Early Tuesday morning, New York Mayor Michael Bloomberg cleared the Occupy Wall Street protestors out of Zuccotti Park in Lower Manhattan. He may have been following the example of Mayor Rahm Emanuel, who cleared Grant Park of Occupy demonstrators in a wee hours sweep.
Bloomberg and Emanuel are natural enemies of the Occupy movement, because they embody one of its chief complaints: the super-wealthy’s excessive influence in politics. If millionaire Emanuel is Mayor 1%, billionaire Bloomberg is Mayor 0.1%.
More than a dozen Occupy members squatted outside Emanuel’s City Hall office until 10:30 p.m. on Tuesday, protesting the city’s plan to eliminate six of its 12 mental health center. The mayor’s budget is expected to be approved in a near-unanimous vote at this morning's City Council meeting.
On Thursday, Occupy Chicago will continue its protest against budget cuts by participating in a National Day of Action, along with 30 other Occupy movements. It was originally planned to commemorate the two-month anniversary of Occupy Wall Street, but will now serve as a “solidarity action” against the raid on Zuccotti Park.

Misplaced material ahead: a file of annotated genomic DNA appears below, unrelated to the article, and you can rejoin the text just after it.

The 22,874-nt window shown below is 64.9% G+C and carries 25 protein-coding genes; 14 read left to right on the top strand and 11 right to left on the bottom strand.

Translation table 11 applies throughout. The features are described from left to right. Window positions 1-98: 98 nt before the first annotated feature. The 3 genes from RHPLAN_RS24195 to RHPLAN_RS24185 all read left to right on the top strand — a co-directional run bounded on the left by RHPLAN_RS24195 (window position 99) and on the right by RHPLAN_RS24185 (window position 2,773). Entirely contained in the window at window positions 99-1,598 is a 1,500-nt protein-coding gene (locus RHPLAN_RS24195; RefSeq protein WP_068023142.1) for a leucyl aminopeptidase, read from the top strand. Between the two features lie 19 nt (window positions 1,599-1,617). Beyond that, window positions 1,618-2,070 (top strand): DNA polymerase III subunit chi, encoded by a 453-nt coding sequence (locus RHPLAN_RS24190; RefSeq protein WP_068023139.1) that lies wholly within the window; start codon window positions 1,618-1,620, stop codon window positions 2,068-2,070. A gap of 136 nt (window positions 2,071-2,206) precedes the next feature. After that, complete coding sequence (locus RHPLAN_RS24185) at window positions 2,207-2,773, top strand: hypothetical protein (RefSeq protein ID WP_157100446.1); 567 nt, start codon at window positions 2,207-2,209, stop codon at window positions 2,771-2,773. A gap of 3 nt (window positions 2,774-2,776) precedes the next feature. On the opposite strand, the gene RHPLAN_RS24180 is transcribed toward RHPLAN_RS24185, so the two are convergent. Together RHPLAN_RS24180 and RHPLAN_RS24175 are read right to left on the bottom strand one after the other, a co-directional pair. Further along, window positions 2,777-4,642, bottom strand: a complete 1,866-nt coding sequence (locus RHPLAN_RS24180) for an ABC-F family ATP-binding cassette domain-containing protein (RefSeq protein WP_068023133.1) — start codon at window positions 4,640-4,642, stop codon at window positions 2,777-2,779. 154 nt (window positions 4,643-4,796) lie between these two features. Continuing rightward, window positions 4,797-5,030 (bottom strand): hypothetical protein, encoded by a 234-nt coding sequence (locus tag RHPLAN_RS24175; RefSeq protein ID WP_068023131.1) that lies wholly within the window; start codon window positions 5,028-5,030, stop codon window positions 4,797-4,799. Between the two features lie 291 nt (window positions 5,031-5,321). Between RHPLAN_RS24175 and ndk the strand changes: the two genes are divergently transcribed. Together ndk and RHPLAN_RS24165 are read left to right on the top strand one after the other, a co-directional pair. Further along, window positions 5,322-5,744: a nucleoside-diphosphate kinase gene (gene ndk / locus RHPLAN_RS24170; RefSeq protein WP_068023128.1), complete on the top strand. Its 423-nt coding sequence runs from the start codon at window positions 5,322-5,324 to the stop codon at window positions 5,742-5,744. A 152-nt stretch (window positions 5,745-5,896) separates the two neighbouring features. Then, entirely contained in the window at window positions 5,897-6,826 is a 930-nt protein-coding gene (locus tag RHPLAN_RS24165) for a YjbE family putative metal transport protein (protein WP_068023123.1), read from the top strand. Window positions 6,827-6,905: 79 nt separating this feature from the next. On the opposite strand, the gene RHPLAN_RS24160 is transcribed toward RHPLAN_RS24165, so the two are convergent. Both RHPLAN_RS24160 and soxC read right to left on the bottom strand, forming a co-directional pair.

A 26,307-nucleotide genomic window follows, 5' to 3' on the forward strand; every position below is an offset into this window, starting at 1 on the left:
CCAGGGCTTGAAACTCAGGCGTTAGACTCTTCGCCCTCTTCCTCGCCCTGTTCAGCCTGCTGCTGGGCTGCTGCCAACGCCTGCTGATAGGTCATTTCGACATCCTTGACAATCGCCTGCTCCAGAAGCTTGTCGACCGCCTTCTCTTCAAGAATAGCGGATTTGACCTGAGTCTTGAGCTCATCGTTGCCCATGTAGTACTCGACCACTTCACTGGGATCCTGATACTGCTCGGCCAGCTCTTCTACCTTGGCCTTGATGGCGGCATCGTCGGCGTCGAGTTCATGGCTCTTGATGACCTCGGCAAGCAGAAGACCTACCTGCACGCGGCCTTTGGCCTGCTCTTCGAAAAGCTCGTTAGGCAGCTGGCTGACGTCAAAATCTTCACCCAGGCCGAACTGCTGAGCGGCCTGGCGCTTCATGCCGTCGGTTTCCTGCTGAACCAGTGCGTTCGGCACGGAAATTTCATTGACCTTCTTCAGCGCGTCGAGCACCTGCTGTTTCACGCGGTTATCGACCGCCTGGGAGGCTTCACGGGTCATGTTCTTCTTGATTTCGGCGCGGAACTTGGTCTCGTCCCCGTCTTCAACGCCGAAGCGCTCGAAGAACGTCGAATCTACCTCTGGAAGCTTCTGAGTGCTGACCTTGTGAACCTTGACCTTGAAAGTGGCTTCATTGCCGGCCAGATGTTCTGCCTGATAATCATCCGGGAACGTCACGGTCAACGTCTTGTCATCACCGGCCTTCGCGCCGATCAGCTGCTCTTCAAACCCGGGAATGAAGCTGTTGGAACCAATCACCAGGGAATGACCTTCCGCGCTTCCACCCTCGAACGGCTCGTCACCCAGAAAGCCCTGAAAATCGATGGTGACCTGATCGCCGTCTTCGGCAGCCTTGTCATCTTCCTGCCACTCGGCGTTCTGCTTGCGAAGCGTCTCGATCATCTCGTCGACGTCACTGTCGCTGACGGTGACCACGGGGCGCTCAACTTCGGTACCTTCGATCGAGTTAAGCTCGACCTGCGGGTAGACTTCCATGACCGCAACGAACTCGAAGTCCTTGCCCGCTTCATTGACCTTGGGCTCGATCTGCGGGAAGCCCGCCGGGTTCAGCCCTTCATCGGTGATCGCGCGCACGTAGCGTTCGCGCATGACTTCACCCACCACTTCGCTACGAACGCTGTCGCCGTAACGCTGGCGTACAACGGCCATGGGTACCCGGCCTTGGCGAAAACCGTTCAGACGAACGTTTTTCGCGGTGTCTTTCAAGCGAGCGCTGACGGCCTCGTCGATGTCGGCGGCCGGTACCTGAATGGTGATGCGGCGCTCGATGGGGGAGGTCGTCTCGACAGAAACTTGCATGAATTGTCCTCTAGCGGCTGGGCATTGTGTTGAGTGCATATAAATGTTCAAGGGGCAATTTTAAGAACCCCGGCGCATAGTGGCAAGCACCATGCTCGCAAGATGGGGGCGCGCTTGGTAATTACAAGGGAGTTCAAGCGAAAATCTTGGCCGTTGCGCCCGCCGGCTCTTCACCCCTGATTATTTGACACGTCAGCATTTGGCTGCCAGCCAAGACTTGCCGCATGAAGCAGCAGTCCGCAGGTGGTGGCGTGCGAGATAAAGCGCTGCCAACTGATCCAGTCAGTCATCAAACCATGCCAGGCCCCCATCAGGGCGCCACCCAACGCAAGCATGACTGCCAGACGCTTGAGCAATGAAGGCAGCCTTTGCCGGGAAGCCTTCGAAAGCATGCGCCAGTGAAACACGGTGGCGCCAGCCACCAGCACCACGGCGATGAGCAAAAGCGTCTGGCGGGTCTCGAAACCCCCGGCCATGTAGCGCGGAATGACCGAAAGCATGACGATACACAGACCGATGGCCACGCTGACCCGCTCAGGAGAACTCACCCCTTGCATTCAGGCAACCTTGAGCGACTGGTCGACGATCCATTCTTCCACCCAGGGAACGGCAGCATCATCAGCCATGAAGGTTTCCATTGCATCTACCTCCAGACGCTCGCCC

Here is the schedule:
3:30 pm: Occupy Chicago joins StandUp! Chicago to “demand jobs, not cuts, from our government!” Rally at the Thompson Center (100 W. Randolph St), followed by a march.
5:30 pm: Occupy Chicago engages in a mass action at Jackson and LaSalle featuring large-scale street theater with a sizeable number of participants, including individuals dressed as the 1%. Immediately following, a march with individuals from many labor unions “visiting” corporations who did not pay their fair share of taxes last year, followed by the daily General Assembly at Congress and Michigan.
“We stand in complete solidarity with Occupy Wall Street,” said Megan Groves, an Occupy Chicago committee volunteer. “We are going to tell the world that you can raid a camp, but you can’t destroy a movement. We aren’t going anywhere, we’re going everywhere!”
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